28 For the law maketh men high priests which have infirmity; but the word of the oath, which was since the law, maketh the Son, who is consecrated for evermore.

          Under the old order every high priest was mortal, frail, and infirmed. The new priesthood was introduced by an oath of God: “The Lord has sworn and will not change his mind ‘You are a priest for ever after the order of Melchizedek’.”(Ps. 110:4) God does not swear lightly. In Christ, His Son, we have a perfect priesthood.  What Christ is to His people, He will be to them forever.

          These last verses (vs. 26-28) summarizes the author’s argument in chapter 7: (1) Those who served in Levitical priesthood were appointed by the law, but the new priesthood has been appointed by the word of a sworn oath.  (2) The law which appointed men to the Levitical priesthood was superseded by God’s oath which was given after the law. (3) The Levitical priesthood consisted of frail men, but the new priest is the eternal Son. (4) The Levitical priests are characterized as having to continually make sacrifices, but the Son has made One sacrifice, which is forever sufficient.[13]

          As Hebrews chapter 7 comes to an end, the writer’s masterful presentation of Melchizedek as a type of Christ concludes. He has clearly shown that in order for humanity to be provided with a priest who could offer the ultimate sacrifice for the sin of humanity, it must come from another order of priesthood other than the Levitical order. A.B. Bruce states, “It is a great thing for a people to have a Melchizedek at the fountain-head of its history, a man fitted by genuine holiness and righteousness to transact on behalf of his fellow-men with God.”[14] While Melchizedek serves as a type of the priestly order humanity needs, Christ is the reality and fulfillment of all the types and shadows Melchizedek represented.  O, what a Savior.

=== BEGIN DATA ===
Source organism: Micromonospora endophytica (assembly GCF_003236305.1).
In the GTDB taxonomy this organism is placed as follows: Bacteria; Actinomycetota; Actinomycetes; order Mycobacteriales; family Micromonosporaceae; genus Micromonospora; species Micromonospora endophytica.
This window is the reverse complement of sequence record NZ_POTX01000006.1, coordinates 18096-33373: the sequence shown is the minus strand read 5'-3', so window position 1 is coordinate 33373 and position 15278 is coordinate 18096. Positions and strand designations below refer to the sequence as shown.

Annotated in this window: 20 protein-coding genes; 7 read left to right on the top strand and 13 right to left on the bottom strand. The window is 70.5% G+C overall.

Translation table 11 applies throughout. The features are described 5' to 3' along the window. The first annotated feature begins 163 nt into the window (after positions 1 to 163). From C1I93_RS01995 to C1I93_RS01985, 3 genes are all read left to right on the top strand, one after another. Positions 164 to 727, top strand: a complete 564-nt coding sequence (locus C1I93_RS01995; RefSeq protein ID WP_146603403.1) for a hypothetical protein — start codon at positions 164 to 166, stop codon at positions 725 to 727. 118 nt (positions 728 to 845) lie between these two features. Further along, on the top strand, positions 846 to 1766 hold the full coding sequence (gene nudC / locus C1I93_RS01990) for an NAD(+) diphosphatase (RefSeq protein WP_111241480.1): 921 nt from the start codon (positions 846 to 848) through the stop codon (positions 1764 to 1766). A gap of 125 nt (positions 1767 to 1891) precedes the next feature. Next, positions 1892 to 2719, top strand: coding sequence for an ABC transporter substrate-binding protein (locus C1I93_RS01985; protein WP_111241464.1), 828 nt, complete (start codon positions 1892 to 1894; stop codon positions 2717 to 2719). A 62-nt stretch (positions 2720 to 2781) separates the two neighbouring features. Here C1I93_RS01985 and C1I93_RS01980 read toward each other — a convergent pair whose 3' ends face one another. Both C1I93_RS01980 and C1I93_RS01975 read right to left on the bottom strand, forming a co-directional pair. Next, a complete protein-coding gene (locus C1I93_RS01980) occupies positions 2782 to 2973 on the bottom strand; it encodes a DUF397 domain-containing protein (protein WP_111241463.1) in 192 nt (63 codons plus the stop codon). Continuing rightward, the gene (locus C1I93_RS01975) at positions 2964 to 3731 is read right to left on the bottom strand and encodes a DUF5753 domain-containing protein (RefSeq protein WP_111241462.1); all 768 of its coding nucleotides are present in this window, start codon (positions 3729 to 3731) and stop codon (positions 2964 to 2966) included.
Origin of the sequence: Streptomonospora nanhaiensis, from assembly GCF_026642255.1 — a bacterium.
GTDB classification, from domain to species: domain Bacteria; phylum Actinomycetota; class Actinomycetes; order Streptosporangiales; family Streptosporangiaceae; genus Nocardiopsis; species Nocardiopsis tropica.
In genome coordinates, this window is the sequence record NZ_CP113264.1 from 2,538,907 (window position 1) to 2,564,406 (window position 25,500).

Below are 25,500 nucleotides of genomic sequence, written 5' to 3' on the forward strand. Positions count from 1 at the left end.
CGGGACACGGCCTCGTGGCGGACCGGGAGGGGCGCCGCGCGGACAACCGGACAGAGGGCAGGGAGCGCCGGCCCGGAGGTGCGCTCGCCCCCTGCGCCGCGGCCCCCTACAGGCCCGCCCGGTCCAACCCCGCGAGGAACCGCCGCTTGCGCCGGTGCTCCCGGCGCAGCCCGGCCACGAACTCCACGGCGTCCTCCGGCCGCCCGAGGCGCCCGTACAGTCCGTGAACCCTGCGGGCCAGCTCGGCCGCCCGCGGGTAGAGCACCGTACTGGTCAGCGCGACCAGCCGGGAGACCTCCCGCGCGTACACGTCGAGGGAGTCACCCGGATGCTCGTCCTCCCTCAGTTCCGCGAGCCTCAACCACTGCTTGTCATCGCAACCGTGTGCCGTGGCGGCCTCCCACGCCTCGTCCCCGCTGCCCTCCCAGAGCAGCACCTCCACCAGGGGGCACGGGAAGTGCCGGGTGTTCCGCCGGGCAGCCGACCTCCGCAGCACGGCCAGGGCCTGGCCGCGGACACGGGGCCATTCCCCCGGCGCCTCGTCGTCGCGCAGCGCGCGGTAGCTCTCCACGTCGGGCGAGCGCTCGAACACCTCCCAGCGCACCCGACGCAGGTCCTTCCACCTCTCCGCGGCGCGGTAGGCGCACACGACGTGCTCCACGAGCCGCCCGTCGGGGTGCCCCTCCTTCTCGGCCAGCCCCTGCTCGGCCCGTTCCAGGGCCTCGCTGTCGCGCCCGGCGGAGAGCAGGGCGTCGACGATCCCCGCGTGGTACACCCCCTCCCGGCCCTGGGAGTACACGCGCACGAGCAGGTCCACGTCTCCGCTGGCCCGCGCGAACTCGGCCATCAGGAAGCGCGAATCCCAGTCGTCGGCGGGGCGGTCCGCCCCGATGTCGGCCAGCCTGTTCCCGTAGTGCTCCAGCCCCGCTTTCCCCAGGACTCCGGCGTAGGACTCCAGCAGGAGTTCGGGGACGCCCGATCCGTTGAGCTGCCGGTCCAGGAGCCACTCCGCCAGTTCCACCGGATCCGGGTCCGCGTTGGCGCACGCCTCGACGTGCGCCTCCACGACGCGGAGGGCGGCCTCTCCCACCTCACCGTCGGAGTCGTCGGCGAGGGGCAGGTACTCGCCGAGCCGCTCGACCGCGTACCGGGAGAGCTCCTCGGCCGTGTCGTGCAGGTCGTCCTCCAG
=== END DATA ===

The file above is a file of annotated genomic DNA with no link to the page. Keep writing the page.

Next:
Blessings,

Dr. Dan

 

ENDNOTES

[1] A.C. Kendrick, Hebrews, (Philadelphia, Pa.: American Baptist Publication Society, 1889), 84.

[2]Myles Bourke, “Hebrews,” The New Jerome Biblical Commentary, eds. Raymond Brown & Joseph Fitzmyer (Englewood Cliffs, NJ: Prentice Hall, 1990), 932.

[3]  R. C. H. Lenski, The Interpretation of the Epistle to the Hebrews and the Epistle of James (Minneapolis, Minnesota: Augsburg Publishing House, 1938), 213.

[4] A.B. Bruce, The Epistle to the Hebrews, (New York: Charles Scribner’s & Sons, 1899), 251.

[5]  William L. Lane, “Hebrews 1–8,” Word Biblical Commentary Vol. 47a (Thomas Nelson, 1991), 1:69.

[6] Donald Guthrie, Tyndale New Testament Commentaries: Hebrews, (InterVarsity Press, 2009), 159-60.

[7] Bruce, The Epistle to the Hebrews, 258-261.

[8] Peter T. O’Brien, The Letter to the Hebrews, PNTC, (Eerdmans, 2010), 265.

[9] William Plummer, Commentary on Hebrews, (Grand Rapids, Mi.: Baker Book House, 1872), 300.

[10] Leon Morris, Hebrews, (Grand Rapids, MI.: Zondervan, 1981), 70.

[11] Bourke, Hebrews, 933.

[12] William Plumer, Commentary on Hebrews, (Randolph and Company, 1872), 302.

[13] O’Brien, Hebrews, 281

[14] Bruce, The Epistle to the Hebrews, 254.